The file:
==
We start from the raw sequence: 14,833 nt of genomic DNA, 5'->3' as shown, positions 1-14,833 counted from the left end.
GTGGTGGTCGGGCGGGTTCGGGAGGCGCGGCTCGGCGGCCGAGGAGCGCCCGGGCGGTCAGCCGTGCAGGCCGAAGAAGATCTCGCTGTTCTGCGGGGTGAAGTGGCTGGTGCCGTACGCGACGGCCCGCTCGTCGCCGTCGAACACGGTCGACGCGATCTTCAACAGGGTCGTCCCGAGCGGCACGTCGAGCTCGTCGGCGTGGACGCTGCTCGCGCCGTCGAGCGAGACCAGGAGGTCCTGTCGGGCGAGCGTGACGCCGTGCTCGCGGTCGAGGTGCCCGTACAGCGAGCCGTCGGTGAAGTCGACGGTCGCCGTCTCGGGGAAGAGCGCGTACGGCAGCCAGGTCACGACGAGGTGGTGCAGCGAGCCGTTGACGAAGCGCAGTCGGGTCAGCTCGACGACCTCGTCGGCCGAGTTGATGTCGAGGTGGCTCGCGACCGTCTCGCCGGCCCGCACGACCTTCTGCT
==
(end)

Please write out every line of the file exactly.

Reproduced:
We start from the raw sequence: 14,833 nt of genomic DNA, 5'->3' as shown, positions 1-14,833 counted from the left end.
GTGGTGGTCGGGCGGGTTCGGGAGGCGCGGCTCGGCGGCCGAGGAGCGCCCGGGCGGTCAGCCGTGCAGGCCGAAGAAGATCTCGCTGTTCTGCGGGGTGAAGTGGCTGGTGCCGTACGCGACGGCCCGCTCGTCGCCGTCGAACACGGTCGACGCGATCTTCAACAGGGTCGTCCCGAGCGGCACGTCGAGCTCGTCGGCGTGGACGCTGCTCGCGCCGTCGAGCGAGACCAGGAGGTCCTGTCGGGCGAGCGTGACGCCGTGCTCGCGGTCGAGGTGCCCGTACAGCGAGCCGTCGGTGAAGTCGACGGTCGCCGTCTCGGGGAAGAGCGCGTACGGCAGCCAGGTCACGACGAGGTGGTGCAGCGAGCCGTTGACGAAGCGCAGTCGGGTCAGCTCGACGACCTCGTCGGCCGAGTTGATGTCGAGGTGGCTCGCGACCGTCTCGCCGGCCCGCACGACCTTCTGCT